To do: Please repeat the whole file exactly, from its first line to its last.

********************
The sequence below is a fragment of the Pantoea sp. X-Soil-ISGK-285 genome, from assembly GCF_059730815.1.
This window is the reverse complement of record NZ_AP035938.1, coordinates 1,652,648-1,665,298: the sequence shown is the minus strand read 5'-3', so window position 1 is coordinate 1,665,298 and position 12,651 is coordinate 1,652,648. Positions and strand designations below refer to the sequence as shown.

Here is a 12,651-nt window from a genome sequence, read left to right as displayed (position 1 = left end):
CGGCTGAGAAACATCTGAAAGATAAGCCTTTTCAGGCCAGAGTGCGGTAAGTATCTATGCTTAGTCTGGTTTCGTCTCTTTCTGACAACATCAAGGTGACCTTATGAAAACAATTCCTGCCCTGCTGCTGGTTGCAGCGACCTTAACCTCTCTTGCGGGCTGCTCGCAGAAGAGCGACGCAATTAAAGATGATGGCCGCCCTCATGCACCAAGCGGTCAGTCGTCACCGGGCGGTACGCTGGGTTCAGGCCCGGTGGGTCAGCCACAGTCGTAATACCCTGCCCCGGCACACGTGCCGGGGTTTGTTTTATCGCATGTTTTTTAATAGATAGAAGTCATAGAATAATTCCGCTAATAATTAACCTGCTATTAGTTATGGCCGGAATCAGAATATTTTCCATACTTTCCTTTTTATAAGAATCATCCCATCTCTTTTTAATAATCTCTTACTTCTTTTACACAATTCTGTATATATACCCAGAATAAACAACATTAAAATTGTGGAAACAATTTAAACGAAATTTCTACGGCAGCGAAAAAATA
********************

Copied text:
The sequence below is a fragment of the Pantoea sp. X-Soil-ISGK-285 genome, from assembly GCF_059730815.1.
This window is the reverse complement of record NZ_AP035938.1, coordinates 1,652,648-1,665,298: the sequence shown is the minus strand read 5'-3', so window position 1 is coordinate 1,665,298 and position 12,651 is coordinate 1,652,648. Positions and strand designations below refer to the sequence as shown.

Here is a 12,651-nt window from a genome sequence, read left to right as displayed (position 1 = left end):
CGGCTGAGAAACATCTGAAAGATAAGCCTTTTCAGGCCAGAGTGCGGTAAGTATCTATGCTTAGTCTGGTTTCGTCTCTTTCTGACAACATCAAGGTGACCTTATGAAAACAATTCCTGCCCTGCTGCTGGTTGCAGCGACCTTAACCTCTCTTGCGGGCTGCTCGCAGAAGAGCGACGCAATTAAAGATGATGGCCGCCCTCATGCACCAAGCGGTCAGTCGTCACCGGGCGGTACGCTGGGTTCAGGCCCGGTGGGTCAGCCACAGTCGTAATACCCTGCCCCGGCACACGTGCCGGGGTTTGTTTTATCGCATGTTTTTTAATAGATAGAAGTCATAGAATAATTCCGCTAATAATTAACCTGCTATTAGTTATGGCCGGAATCAGAATATTTTCCATACTTTCCTTTTTATAAGAATCATCCCATCTCTTTTTAATAATCTCTTACTTCTTTTACACAATTCTGTATATATACCCAGAATAAACAACATTAAAATTGTGGAAACAATTTAAACGAAATTTCTACGGCAGCGAAAAAATA